Miami-Dade already has enough of a problem with "businesses" operating outside of or in the gray area of the law that when a venture capitalist-backed tech firm comes into town and tries to do it, they're just asking for trouble.
The county had earlier started fining app-based ride share Lyft's drivers more than $2,000 per ticket, but they're not playing around with ticketing anymore. The County has now impounded at least three vehicles operating through Lyft.
Lyft says it's a "peer-to-peer" ride sharing program that lets users hitch rides with authorized drivers for a "suggested donation." It started operating in the county over the Memorial Day weekend. Uber's similar service, UberX, officially rolled into town earlier this week.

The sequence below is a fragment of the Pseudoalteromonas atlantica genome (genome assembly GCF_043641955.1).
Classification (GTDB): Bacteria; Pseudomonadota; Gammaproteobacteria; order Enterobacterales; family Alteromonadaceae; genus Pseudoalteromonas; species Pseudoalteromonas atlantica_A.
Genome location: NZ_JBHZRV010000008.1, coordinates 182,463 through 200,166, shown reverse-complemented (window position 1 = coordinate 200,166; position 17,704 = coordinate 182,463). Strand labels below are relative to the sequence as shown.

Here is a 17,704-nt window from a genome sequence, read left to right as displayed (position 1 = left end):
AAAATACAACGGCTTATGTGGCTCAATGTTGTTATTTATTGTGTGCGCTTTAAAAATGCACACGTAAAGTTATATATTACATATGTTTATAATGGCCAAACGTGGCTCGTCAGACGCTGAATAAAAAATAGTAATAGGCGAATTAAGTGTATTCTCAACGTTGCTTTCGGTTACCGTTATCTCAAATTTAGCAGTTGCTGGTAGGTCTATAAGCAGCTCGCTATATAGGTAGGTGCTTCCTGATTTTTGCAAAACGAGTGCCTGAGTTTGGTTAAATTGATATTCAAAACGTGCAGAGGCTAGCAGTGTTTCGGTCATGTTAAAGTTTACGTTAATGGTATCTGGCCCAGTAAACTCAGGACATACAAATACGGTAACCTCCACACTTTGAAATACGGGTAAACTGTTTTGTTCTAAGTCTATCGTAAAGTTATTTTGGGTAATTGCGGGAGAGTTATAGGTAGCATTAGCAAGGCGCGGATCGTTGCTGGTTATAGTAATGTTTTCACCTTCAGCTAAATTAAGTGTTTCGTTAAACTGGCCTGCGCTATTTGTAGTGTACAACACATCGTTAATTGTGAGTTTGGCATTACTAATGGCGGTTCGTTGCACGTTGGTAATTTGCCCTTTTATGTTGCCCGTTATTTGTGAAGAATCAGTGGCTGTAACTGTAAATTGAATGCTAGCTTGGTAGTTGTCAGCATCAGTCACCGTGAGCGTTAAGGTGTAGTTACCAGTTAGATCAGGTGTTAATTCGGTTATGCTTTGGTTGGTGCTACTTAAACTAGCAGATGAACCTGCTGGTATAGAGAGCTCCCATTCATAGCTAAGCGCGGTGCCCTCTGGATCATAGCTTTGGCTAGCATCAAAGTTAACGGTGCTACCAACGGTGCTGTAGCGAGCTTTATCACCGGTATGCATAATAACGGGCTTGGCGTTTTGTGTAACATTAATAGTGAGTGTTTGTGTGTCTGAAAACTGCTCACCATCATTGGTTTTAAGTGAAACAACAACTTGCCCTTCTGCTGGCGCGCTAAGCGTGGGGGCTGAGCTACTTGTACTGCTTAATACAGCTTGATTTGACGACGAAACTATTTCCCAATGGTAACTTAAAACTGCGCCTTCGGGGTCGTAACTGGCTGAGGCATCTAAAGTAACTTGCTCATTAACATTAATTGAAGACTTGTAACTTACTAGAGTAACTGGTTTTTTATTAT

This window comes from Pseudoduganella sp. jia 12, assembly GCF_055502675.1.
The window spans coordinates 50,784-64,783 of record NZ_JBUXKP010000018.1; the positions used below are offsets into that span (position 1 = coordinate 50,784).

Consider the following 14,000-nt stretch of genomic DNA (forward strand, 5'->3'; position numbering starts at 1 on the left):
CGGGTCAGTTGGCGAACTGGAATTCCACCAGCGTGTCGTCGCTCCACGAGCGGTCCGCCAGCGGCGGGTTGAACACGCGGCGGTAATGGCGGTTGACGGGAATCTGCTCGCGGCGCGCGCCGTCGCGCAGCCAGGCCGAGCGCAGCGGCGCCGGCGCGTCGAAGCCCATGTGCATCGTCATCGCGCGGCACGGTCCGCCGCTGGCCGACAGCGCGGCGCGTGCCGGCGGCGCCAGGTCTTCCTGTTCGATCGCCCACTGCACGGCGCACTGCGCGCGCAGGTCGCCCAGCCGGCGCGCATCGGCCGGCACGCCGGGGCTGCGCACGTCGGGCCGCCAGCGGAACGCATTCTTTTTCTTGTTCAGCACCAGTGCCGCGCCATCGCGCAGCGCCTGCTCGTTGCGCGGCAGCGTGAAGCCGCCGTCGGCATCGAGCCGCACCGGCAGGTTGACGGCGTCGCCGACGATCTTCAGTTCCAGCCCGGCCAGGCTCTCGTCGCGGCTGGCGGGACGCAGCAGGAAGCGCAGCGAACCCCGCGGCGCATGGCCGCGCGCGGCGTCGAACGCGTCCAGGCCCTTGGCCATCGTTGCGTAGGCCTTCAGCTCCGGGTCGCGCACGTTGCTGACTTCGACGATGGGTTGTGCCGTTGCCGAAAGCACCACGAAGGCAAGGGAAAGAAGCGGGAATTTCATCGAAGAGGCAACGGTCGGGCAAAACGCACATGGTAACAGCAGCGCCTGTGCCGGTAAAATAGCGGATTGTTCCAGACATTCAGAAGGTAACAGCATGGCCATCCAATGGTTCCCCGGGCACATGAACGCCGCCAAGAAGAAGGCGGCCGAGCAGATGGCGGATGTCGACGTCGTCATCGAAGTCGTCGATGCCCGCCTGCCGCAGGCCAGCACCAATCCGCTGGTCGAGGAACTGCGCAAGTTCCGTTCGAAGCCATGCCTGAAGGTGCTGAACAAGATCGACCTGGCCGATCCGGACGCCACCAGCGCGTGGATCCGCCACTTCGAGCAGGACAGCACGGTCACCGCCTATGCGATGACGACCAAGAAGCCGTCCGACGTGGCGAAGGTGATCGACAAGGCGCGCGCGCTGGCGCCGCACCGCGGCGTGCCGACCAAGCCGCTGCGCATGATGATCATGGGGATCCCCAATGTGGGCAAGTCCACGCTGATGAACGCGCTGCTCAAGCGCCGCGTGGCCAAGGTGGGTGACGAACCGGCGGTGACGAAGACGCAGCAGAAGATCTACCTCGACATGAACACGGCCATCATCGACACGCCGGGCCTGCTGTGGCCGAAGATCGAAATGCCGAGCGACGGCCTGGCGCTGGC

But the county views the services as chauffeured car companies that are operating without proper licensing or within existing laws and regulations. So, according to the Miami Herald they impounded three Lyft vehicles during a sting operation on Wednesday and Thursday.
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Mayor Carlos Gimenez has signaled that he'd like to see ride-sharing programs come to Miami, but he can't just ignore current law. He sent a letter to a Lyft lobbyist earlier this week pointing out that the county had the power to impound vehicles running afoul of hired-car laws.
Of course, if you're companies like Uber and Lyft with lots of venture capitalist money behind you, you can write off fines and impound costs as just another business expense.
Clearly unwilling to wait for things to work their ways through the legal channels at a regular pace, they've chosen instead to start operating illegally with the hopes of putting pressure on the county to speed things along.